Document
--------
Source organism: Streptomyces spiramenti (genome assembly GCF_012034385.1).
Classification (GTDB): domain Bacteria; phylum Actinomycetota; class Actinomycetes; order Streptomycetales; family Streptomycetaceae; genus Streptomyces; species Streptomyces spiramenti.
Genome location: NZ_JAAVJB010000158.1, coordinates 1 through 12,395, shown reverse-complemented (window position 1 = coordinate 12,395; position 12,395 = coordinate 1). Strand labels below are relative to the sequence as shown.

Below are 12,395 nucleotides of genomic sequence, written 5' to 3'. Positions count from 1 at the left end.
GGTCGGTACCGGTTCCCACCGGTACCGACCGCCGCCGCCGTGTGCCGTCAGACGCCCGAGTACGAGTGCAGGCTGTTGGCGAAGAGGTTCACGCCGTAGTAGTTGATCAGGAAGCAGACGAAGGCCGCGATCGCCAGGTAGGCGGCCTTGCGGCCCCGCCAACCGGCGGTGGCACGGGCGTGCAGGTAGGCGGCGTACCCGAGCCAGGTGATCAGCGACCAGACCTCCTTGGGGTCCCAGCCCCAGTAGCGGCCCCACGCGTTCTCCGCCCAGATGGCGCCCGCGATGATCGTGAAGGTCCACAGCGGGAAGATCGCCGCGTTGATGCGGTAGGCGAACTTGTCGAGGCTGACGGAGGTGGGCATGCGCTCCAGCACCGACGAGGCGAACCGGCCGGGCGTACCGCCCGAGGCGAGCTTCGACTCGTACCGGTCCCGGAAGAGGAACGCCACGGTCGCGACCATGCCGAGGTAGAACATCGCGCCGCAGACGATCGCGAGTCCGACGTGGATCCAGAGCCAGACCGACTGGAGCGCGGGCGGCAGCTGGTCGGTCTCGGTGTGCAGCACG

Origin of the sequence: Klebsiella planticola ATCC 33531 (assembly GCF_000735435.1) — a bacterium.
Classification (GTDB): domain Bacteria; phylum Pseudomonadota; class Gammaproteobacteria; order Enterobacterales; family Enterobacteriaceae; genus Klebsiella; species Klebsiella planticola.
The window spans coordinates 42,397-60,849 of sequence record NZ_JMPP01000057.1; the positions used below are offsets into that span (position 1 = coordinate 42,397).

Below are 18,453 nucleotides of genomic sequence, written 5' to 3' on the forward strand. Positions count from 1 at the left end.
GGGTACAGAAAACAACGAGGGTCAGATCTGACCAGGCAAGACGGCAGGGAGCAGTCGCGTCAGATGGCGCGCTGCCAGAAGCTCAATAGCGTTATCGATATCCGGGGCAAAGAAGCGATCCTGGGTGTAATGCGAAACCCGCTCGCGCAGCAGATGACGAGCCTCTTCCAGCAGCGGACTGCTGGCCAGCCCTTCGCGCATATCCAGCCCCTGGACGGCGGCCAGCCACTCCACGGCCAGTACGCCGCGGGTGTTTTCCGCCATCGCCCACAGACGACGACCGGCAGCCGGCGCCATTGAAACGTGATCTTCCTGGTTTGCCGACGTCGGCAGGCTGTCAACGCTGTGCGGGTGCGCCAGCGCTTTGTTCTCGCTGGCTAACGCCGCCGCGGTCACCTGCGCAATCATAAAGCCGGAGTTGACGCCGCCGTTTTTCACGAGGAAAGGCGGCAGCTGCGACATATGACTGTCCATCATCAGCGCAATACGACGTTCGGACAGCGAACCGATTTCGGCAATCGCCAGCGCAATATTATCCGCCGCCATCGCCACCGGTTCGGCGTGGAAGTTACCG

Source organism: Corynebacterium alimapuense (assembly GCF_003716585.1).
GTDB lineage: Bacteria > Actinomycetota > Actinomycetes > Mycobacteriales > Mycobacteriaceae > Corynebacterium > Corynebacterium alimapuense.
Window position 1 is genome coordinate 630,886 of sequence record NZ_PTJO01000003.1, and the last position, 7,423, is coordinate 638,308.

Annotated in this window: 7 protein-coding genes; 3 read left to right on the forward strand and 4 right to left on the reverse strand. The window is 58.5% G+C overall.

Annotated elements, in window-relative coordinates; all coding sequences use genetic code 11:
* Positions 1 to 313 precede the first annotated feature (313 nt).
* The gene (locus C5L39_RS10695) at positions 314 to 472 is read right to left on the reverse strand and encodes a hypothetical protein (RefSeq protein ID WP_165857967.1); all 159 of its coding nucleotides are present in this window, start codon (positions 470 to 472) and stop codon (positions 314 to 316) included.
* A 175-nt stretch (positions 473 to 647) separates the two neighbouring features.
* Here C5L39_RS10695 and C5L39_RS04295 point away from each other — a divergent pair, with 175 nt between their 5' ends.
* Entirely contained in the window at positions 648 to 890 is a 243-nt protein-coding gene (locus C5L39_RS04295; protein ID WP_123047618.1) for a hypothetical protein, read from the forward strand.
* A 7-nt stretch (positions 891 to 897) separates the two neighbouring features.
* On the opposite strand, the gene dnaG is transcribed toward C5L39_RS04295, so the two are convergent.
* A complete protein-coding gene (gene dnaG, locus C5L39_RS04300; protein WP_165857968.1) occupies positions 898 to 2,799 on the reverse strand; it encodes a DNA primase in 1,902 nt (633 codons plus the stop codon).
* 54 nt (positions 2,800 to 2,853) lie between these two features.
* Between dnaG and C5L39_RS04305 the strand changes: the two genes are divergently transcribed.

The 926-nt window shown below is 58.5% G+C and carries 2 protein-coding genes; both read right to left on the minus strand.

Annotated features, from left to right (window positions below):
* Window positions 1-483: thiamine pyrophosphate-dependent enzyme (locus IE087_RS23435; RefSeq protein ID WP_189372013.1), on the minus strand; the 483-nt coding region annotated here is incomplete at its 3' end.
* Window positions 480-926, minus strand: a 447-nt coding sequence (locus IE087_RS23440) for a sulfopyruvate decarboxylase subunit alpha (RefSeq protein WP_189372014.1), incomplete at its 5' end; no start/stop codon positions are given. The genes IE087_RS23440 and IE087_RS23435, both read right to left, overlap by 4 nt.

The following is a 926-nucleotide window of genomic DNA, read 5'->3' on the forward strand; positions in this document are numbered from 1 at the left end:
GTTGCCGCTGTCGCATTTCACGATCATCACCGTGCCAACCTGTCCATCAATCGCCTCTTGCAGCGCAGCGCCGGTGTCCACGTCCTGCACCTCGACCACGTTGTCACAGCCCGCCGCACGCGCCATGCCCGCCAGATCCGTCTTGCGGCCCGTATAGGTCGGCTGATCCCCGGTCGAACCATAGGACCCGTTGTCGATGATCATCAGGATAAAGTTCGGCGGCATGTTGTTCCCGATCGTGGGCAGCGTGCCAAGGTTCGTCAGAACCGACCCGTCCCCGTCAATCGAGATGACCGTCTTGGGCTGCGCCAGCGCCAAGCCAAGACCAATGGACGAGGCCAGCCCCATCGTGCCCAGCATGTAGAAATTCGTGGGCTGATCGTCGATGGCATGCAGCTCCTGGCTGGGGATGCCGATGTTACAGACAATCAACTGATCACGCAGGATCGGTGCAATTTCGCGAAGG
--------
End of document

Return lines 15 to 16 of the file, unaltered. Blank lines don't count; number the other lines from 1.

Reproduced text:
Annotated elements, in window-relative coordinates; all coding sequences use genetic code 11:
* Positions 1 to 313 precede the first annotated feature (313 nt).